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NBA PM: Don’t Sleep on Austin Rivers
Posted By Alex Kennedy On July 17, 2013 @ 5:14 pm In NBA Summer League | No Comments
Austin Rivers knows that the New Orleans Pelicans’ backcourt is stacked. He’s the first to admit that the players potentially ahead of him on the depth chart such as Jrue Holiday, Tyreke Evans and Eric Gordon are “monsters” who have accomplished much more than him in the NBA.
However, while many people have assumed that Rivers’ days in New Orleans are numbered, the 20-year-old still believes he can be a significant contributor for the Pelicans and eventually become just as good, if not better, than his new teammates. He understands that in order to be successful in the league, he’s going to have to beat others out and take someone else’s spot.
“Yeah, that’s what you have to do,” Rivers said. “It’s nothing personal, but this is my life, this is my job. I want to play and I know I will. I just got to work. We’ve got great players on the team. I’m not going to sugarcoat it. We got Jrue Holiday, we got Tyreke Evans, we got Eric Gordon at the guard position. Those are all monsters down there, so I got to continue to work, get better and learn from them. I can learn from my peers. And I believe I’m a monster too. So I got to continue to work and just learn from my coaches and just go in there and try to help my team win. I’m not really focused on ‘why’s he here’ or any of that. That doesn’t do anybody any good. I love New Orleans, and I’m just excited to play.”
Rivers continues to develop his game and grow as a player. He started to play well toward the end of last season, just before breaking a bone in his hand. The young guard is currently playing in the NBA Summer League in Las Vegas, where he has shown significant improvement. Through three games, Rivers has averaged 17.3 points while shooting 46.5 percent from the field.
“I’m a lot more confident now,” Rivers said. “I’m healthy, and I’ve gotten a lot better just this last year. I’ve got a year underneath my belt. I’ve learned to slow down, change speeds and read the defense a lot better. And with my shot, everything just feels better. I think I’ve just gotten better in every area. I know it sounds crazy but when you’re hurt, you get a chance to kind of reflect and see the things that you need to get better at and the things that you were already doing well, so I just move forward.
“I don’t think too much. It’s just an understanding like, ‘trust your hard work.’ I know I should be out here. I know I should be playing. Just go out there, play and have fun. I’m not worried about who I’m going against or who’s coming in, or any of that. I’m just going to go out there play my game, have fun, try to win these games and just work.”
The Pelicans’ officials have been very impressed with Rivers’ growth. He drew a lot of praise after New Orleans’ first game, when he contributed 24 points, seven rebounds and six assists against the New York Knicks. Even more impressive, he did this while being matched up against Iman Shumpert for most of the game.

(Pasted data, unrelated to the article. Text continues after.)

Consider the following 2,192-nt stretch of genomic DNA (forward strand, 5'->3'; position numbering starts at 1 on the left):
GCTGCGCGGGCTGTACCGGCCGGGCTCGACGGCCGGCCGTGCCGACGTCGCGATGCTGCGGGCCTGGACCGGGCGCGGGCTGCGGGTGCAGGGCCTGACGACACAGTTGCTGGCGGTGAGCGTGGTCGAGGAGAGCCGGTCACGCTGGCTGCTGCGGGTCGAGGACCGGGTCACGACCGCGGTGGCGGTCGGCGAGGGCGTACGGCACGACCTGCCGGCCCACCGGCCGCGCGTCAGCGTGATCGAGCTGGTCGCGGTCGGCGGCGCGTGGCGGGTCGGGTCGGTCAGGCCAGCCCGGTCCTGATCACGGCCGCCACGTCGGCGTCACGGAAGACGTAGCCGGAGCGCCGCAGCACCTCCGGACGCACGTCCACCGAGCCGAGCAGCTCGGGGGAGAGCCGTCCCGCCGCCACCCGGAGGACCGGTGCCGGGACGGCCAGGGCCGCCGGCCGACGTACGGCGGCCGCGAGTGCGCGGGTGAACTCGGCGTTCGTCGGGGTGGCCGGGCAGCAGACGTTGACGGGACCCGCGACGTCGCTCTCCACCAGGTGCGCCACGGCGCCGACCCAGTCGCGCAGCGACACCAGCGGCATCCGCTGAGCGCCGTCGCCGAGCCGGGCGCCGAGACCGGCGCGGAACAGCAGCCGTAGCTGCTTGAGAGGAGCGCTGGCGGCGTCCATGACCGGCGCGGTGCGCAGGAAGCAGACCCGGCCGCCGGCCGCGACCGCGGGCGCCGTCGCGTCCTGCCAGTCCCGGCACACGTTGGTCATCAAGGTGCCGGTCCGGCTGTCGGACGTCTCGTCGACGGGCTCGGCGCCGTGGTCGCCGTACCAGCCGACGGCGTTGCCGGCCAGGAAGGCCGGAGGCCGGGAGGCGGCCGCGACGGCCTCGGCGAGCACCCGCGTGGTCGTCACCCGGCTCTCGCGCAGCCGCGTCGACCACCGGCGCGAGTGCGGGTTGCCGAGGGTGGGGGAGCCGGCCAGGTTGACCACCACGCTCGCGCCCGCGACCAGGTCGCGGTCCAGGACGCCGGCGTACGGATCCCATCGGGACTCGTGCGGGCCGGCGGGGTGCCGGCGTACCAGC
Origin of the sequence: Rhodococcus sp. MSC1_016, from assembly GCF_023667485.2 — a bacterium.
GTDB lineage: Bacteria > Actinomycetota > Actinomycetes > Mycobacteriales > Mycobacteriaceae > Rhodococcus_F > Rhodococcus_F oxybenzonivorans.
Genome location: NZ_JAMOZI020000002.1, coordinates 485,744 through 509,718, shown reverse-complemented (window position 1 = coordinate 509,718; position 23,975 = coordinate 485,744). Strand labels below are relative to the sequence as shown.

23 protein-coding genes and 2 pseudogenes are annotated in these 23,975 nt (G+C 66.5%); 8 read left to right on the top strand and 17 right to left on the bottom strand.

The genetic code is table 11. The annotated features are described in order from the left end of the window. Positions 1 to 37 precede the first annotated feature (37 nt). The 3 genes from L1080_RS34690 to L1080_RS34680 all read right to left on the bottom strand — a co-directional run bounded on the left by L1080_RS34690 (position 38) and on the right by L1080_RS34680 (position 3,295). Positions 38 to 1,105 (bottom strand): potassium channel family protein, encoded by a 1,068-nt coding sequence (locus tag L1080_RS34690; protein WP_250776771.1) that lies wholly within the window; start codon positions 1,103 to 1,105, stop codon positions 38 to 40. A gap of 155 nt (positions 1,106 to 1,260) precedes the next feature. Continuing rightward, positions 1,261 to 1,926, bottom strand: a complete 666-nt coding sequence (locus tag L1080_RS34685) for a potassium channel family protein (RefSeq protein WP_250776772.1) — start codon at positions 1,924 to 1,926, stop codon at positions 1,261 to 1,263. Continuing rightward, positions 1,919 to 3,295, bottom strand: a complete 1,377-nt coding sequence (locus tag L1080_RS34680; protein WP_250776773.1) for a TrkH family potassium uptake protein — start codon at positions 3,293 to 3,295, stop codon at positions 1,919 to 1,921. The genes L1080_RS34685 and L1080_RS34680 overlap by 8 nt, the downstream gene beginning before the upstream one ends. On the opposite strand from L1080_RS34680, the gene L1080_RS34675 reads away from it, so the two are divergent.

“Austin [has] really played well on both ends of the floor,” Pelicans head coach Monty Williams said. “He seems a bit more comfortable than he did last year in summer league.”
Rivers has been training hard, by himself and with other players. During the NBA Finals, Rivers traveled to Miami and worked out with Kyrie Irving, who he considers a good friend. The former Duke guards spent some time together and Rivers picked Irving’s brain.
“It was great,” Rivers said. “He’s arguably one of the best point guards, if not the best point guard, in the league at this point, in my opinion. So for me to get to work with him for a day or so in Miami, we just got to go against each other in pickup and I just got to see his moves. His biggest thing obviously is he can go both ways because his confidence. He believes he’s better than everybody else, and that’s why he goes out there. That’s one of the things, man. The one thing people knew about me in high school and college is I always had a swagger about myself and I think I lost it a little bit last year, and then towards the end of the year I got it back where I was like, ‘I’m just going to go play.’ It’s crazy how it clicks. I just started to play well and then I broke my hand, but it left me with a sense of, ‘I’m confident now, I’m just going to go out there and play and not worry about who I’m going against.’ I know I should be able to beat anybody off the dribble and make plays for my team.”
Rivers can’t wait for the 2013-14 season because he believes the new-look Pelicans have what it takes to be a playoff team.
“We’re a better team,” Rivers said. “Everyone’s like, ‘Well, what do you think of the trades?’ Well, we’re better, man. We could be a playoff team. This year sucked. It was the first time I did not enjoy watching the playoffs. I’ve always loved watching the playoffs, but this year I didn’t want to watch it because I wasn’t in it. I was jealous seeing my other peers who were rookies last year get to play in the playoffs. So, these offseason trades have been great and this gives us a chance to be able to compete in the playoffs and give me a chance to where I could play there, so I’m excited.”
Rivers is one of the most confident young players in the league and he has a killer mentality. He doesn’t just want to be good, he wants to be great. With all of the talent in the Pelicans’ backcourt, it’s easy to write off Rivers. However, the 20-year-old has been making huge strides and could still become of the team’s focal points in a few years.
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